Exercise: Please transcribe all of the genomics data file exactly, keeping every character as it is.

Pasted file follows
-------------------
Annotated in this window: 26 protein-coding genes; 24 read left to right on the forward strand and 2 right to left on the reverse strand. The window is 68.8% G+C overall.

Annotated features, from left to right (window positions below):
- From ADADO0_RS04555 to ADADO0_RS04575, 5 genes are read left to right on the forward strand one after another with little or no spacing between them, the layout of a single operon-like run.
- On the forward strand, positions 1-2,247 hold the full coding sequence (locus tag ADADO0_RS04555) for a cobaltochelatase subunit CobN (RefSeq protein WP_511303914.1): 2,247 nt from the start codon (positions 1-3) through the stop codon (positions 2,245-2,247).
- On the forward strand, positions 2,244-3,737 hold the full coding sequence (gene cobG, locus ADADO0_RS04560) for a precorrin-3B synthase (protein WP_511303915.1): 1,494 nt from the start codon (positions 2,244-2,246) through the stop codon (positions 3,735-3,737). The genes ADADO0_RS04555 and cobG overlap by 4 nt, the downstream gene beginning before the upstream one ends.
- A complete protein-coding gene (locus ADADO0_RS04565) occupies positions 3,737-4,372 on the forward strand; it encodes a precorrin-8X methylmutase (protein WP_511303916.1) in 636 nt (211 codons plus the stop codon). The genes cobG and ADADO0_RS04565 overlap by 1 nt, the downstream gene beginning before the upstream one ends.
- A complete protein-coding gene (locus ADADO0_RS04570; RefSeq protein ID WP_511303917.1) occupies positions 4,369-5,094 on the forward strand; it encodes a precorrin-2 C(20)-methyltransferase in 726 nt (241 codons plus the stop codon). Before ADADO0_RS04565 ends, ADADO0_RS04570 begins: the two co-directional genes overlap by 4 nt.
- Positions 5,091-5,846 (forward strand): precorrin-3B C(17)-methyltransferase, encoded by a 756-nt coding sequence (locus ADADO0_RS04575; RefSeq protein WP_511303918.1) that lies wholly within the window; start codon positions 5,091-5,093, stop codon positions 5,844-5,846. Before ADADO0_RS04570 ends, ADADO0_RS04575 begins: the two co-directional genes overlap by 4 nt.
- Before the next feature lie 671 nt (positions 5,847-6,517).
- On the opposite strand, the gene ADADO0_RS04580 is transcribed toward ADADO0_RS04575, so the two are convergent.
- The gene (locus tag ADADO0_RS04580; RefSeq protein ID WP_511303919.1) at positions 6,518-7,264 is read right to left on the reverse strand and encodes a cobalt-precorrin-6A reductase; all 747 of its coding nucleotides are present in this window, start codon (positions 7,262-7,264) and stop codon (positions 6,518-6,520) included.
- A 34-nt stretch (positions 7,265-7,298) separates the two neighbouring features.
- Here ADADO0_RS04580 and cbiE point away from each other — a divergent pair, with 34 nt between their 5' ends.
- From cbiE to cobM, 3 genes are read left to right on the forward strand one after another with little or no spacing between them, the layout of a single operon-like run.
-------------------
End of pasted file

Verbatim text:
Annotated in this window: 26 protein-coding genes; 24 read left to right on the forward strand and 2 right to left on the reverse strand. The window is 68.8% G+C overall.

Annotated features, from left to right (window positions below):
- From ADADO0_RS04555 to ADADO0_RS04575, 5 genes are read left to right on the forward strand one after another with little or no spacing between them, the layout of a single operon-like run.
- On the forward strand, positions 1-2,247 hold the full coding sequence (locus tag ADADO0_RS04555) for a cobaltochelatase subunit CobN (RefSeq protein WP_511303914.1): 2,247 nt from the start codon (positions 1-3) through the stop codon (positions 2,245-2,247).
- On the forward strand, positions 2,244-3,737 hold the full coding sequence (gene cobG, locus ADADO0_RS04560) for a precorrin-3B synthase (protein WP_511303915.1): 1,494 nt from the start codon (positions 2,244-2,246) through the stop codon (positions 3,735-3,737). The genes ADADO0_RS04555 and cobG overlap by 4 nt, the downstream gene beginning before the upstream one ends.
- A complete protein-coding gene (locus ADADO0_RS04565) occupies positions 3,737-4,372 on the forward strand; it encodes a precorrin-8X methylmutase (protein WP_511303916.1) in 636 nt (211 codons plus the stop codon). The genes cobG and ADADO0_RS04565 overlap by 1 nt, the downstream gene beginning before the upstream one ends.
- A complete protein-coding gene (locus ADADO0_RS04570; RefSeq protein ID WP_511303917.1) occupies positions 4,369-5,094 on the forward strand; it encodes a precorrin-2 C(20)-methyltransferase in 726 nt (241 codons plus the stop codon). Before ADADO0_RS04565 ends, ADADO0_RS04570 begins: the two co-directional genes overlap by 4 nt.
- Positions 5,091-5,846 (forward strand): precorrin-3B C(17)-methyltransferase, encoded by a 756-nt coding sequence (locus ADADO0_RS04575; RefSeq protein WP_511303918.1) that lies wholly within the window; start codon positions 5,091-5,093, stop codon positions 5,844-5,846. Before ADADO0_RS04570 ends, ADADO0_RS04575 begins: the two co-directional genes overlap by 4 nt.
- Before the next feature lie 671 nt (positions 5,847-6,517).
- On the opposite strand, the gene ADADO0_RS04580 is transcribed toward ADADO0_RS04575, so the two are convergent.
- The gene (locus tag ADADO0_RS04580; RefSeq protein ID WP_511303919.1) at positions 6,518-7,264 is read right to left on the reverse strand and encodes a cobalt-precorrin-6A reductase; all 747 of its coding nucleotides are present in this window, start codon (positions 7,262-7,264) and stop codon (positions 6,518-6,520) included.
- A 34-nt stretch (positions 7,265-7,298) separates the two neighbouring features.
- Here ADADO0_RS04580 and cbiE point away from each other — a divergent pair, with 34 nt between their 5' ends.
- From cbiE to cobM, 3 genes are read left to right on the forward strand one after another with little or no spacing between them, the layout of a single operon-like run.